Gear Boxes

Automotive powered airboat discussion.
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joelb
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Gear Boxes

Post by joelb »

Q 1. using a car motor, caddie 500 stock, gear drive or belt ?
Q 2. what gear ratio ?
Q 3. two blade or 3 blade?
Q 4. what brand/manufacture do I need to look at?
my boat info 15ft glass, slick bottom, basic airboat.
looking for some input, boat runs good now but not a dry ground runner, thinking about the change so any advise would be
apricated. I welcome your suggestions, e-mail me at jbennett0213@gmail.com
SWAMPHUNTER45
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Re: Gear Boxes

Post by SWAMPHUNTER45 »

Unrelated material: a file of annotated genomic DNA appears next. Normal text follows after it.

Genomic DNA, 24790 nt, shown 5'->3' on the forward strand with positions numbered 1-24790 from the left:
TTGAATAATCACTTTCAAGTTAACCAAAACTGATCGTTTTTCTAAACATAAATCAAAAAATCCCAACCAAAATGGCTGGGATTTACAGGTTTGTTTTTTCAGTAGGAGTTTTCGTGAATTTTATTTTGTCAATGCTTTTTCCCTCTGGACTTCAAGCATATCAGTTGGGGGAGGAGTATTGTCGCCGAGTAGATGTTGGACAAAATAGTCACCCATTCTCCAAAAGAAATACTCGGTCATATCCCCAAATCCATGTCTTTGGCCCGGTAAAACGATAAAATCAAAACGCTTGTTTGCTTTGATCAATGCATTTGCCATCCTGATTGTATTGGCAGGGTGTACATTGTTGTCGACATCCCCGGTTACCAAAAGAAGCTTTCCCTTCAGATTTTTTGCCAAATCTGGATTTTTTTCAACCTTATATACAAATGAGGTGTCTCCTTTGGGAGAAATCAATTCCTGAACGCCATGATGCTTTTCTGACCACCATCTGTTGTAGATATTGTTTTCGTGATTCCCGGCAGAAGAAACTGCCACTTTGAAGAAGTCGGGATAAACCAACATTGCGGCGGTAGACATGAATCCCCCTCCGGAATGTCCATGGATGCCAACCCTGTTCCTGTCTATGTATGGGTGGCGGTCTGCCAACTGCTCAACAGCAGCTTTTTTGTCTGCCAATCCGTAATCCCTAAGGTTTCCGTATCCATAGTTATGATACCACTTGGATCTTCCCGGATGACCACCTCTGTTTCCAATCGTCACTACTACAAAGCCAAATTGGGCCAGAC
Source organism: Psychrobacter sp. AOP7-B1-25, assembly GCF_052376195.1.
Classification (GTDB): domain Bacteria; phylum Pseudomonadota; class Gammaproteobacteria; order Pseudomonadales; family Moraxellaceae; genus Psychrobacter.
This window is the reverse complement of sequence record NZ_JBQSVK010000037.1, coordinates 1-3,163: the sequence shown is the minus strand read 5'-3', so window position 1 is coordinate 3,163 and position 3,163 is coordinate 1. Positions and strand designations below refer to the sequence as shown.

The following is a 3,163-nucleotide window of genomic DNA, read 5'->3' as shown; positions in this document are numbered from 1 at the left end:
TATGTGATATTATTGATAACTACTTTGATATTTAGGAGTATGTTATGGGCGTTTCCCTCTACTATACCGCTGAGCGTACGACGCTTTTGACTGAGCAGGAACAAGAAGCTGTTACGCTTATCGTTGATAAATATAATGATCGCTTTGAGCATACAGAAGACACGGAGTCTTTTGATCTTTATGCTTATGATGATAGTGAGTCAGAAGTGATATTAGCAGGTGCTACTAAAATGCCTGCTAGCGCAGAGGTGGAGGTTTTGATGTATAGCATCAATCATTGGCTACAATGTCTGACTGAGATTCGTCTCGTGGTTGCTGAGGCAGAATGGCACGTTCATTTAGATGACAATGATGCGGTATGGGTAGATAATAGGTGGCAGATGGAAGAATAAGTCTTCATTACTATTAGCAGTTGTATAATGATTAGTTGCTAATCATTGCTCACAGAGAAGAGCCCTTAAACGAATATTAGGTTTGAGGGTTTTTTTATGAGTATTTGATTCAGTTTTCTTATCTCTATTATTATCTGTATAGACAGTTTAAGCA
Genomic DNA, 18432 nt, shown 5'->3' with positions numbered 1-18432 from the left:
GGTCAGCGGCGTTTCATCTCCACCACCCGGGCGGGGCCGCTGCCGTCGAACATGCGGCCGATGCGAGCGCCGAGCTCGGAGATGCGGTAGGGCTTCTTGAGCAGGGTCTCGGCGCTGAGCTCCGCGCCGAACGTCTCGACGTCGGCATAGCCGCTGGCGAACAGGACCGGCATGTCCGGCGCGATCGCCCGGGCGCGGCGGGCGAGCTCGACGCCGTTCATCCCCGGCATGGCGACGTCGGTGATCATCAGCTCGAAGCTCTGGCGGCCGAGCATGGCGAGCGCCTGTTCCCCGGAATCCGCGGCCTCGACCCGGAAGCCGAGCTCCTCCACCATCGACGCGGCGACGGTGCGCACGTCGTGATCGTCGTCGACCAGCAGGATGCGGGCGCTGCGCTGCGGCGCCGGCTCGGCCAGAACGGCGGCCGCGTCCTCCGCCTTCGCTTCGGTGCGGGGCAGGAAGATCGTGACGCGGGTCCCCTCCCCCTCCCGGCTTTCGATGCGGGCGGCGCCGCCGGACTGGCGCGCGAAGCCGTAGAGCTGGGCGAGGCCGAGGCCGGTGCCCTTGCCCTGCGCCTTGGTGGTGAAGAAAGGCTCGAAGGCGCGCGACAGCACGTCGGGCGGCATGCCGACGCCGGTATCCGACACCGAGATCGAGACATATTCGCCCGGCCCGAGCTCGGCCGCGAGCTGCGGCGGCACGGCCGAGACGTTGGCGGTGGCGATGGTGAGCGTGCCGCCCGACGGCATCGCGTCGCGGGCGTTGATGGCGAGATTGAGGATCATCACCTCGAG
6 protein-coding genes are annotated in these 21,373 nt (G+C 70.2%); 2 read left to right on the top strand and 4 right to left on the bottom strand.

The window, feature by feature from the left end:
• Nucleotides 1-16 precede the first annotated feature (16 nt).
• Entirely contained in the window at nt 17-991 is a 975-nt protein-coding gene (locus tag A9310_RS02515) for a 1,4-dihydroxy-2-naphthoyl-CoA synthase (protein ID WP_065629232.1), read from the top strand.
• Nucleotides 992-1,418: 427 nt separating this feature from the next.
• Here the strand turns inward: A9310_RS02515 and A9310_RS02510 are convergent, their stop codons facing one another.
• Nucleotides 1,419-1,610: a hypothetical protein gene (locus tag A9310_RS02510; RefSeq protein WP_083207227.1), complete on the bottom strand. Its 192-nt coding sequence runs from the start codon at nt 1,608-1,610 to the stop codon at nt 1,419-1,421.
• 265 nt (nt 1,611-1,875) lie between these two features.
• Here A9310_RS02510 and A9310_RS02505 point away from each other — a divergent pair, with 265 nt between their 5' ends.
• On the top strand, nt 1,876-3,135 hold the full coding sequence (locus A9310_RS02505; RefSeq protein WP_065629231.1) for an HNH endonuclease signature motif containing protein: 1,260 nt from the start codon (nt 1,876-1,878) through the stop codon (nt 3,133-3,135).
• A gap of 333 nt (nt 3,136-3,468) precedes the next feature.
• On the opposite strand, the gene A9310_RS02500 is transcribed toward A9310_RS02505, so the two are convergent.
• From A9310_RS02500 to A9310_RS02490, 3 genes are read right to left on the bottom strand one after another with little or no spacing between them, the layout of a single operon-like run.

Joel if your going to run a Cadillac 425/472 or 500 on a drive you face limits in using a stock valve train.

If bone stock a 1.53 Rotator would give you a gain in usable power and if your careful and don't push the rpm a 1.77 range can work.

When you get beyond that you risk breaking the valve train.

If your having work done to a stock engine NEVER let some machine shop put heavy valve springs on your heads that is going to cause things to break for certain. When we put rpm to the Cadillacs we use a full shaft rocker system and upgrade the valves.
joelb
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Re: Gear Boxes

Post by joelb »

Thank you for info, guess more research is what I need to do before making decision on which way to go.
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kwanjangnihm
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Re: Gear Boxes

Post by kwanjangnihm »

joelb a few things to think about:
1. adding a gearbox will mean moving your rigging forward 12-14" and modifying the current setup.
2. cost of gearbox, new or used